cilantro - do they need full sun? Is this too crowded?
Full sun. They are fine now but you can harvest out some as the pot gets crowded - great trick in the garden for the things that came in a little to thickly.
They have grown large and the top leaves look very different - with thinner branches. Are these top leaves edible?
IMO: They are not crowded at all.
FULL SUN: is not well defined. I have been growing just about any common garden veggies in the past and right now with about 5 -6 hours of sun. I am sure a couple hours more could be better. Not very many plants like 12 hours or more of sun at over 90F for days in and days our(like in the south).Some gardener even shade some of their plants.
Back to cilantros: It is a cool crop and like most cool crops it can thrive with just a few hours of direct sunlight a day. ACTUALLY, in warmer temperatures, they survive better in the shady spots .
Posted by seysonn 7 WA (My Page) on Mon, Jun 24, 13 at 16:05
Thank you so much. My question is:
The larger top leaves with the ruffled edges are the edible ones. The oval narrow first leaves are actually part of the seed--the cotyledon leaf. The narrow leaves are edible too, but its the ruffly ones that is really cilantro.
Coriander/cilantro (same thing) does like full sun, but it abhors heat. Around here, when the daytime temps reach about 75 degrees, the coriander bolts very quickly. If you grow in a deep container outdoors, you can delay that somewhat by moving the container to a cooler location. But you can't stop it completely from happening.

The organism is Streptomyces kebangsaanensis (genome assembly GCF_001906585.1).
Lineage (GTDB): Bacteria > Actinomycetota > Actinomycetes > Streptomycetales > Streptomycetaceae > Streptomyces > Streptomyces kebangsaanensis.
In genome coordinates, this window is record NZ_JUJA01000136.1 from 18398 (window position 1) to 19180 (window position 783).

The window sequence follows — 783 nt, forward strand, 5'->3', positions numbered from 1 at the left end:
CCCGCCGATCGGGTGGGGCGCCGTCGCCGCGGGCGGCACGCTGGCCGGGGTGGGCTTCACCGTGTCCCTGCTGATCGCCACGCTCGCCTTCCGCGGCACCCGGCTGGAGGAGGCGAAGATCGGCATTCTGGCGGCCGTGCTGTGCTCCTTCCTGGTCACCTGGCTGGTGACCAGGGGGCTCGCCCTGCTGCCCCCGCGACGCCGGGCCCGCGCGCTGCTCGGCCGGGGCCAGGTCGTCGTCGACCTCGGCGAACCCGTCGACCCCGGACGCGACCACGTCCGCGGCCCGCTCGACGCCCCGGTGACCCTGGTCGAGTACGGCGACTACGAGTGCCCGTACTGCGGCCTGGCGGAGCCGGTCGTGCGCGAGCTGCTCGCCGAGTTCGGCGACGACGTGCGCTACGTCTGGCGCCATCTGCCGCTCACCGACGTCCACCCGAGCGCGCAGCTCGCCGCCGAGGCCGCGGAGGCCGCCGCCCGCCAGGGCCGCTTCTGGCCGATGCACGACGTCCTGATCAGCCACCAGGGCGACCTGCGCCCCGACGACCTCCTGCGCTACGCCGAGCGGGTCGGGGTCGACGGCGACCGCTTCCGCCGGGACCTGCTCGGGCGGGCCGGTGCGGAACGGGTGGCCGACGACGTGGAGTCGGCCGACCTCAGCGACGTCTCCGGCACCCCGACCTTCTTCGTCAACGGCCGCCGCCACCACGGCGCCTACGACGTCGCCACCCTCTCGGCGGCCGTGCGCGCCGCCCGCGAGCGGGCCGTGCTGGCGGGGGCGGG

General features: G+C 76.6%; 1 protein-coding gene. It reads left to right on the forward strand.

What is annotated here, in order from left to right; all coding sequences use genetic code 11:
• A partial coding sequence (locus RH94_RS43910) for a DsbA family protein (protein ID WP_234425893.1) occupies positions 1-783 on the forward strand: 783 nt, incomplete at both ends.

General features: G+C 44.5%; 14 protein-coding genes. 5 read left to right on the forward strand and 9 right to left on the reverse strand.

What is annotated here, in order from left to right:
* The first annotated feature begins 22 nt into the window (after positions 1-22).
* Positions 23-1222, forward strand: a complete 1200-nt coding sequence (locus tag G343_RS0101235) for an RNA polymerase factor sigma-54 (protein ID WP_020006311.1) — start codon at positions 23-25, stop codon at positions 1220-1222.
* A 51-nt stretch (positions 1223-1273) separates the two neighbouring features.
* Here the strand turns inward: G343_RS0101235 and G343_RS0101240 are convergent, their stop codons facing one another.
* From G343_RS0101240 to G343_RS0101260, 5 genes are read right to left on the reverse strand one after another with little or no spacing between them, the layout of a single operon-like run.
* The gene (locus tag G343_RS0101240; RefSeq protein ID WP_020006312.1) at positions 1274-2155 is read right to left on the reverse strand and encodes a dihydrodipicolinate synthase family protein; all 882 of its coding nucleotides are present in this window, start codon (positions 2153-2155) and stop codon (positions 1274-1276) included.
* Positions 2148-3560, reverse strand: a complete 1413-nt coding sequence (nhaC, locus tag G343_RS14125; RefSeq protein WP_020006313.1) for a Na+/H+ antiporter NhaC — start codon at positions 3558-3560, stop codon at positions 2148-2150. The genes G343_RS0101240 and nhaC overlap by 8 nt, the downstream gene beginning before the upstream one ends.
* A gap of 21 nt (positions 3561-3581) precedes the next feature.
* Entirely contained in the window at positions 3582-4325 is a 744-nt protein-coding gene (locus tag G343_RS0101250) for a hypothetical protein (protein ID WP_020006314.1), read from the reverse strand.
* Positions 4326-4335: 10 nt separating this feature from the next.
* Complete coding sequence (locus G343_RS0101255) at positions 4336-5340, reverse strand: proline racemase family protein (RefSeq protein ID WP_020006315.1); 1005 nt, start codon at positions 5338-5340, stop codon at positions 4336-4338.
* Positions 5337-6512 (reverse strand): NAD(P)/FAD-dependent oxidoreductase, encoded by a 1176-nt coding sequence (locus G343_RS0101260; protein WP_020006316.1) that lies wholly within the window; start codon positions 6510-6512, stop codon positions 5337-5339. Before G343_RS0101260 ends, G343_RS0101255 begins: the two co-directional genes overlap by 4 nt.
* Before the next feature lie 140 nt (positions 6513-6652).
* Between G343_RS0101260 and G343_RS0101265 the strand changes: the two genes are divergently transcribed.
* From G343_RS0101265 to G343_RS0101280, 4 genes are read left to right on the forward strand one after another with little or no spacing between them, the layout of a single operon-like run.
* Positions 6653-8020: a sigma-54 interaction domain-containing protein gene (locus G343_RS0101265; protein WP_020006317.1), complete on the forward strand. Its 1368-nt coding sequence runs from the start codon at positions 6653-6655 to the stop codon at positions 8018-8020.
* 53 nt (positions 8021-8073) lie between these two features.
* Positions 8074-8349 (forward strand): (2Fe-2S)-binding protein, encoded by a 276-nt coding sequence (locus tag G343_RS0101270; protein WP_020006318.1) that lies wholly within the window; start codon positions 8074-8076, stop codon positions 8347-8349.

If you let a few plants set seed, your cilantro will self-sow and you won't have to reseed it. if you are growing it for the coriander seeds, simply leave a few clusters. We have it growing in a deep container on the deck for many years and we haven't needed any seeds for almost that long. New seedlings appear on their own all season long and then again the following spring. The trick is to use a deep container
To me the purpose of planting cilantro is to harvest and eat them. So with a container or even a small patch, I will harvest them before they have a chance to grow for seeds. Even in the seed growth stage,(before flowering), you can harvest and eat them(use it in salsa etc). Unless you like them to flower and grow seeds.
Don't forget the seeds are a spice and taste 100 times better than any store bought ones
Well, once the plants start to bolt, (and at this time of year, they seem to bolt almost overnight around here) you can't really use the leaves anymore as an herb. Too many off-flavors. I'm just saying that instead of pulling up all those bolted plants and buying more seeds, just leave them alone to set seeds and you'll get plenty of new seedlings.
And as 'margowicz' said, the dried 'seeds' - they are actually fruits - are useful in themselves. They have a completely different flavor profile than the leaves do.
Thank you so much.
I cut the stems all together. Washed them and used them for a stir-fry with corned beef. It was pretty good. The stems are tender too.
I am not sure if the remaining bases can grow new stems or not.
I am not sure if the remaining bases can grow new stems or not
Sure, they will grow back but will soon tend to bolt again. But this way you get better mileage. hehe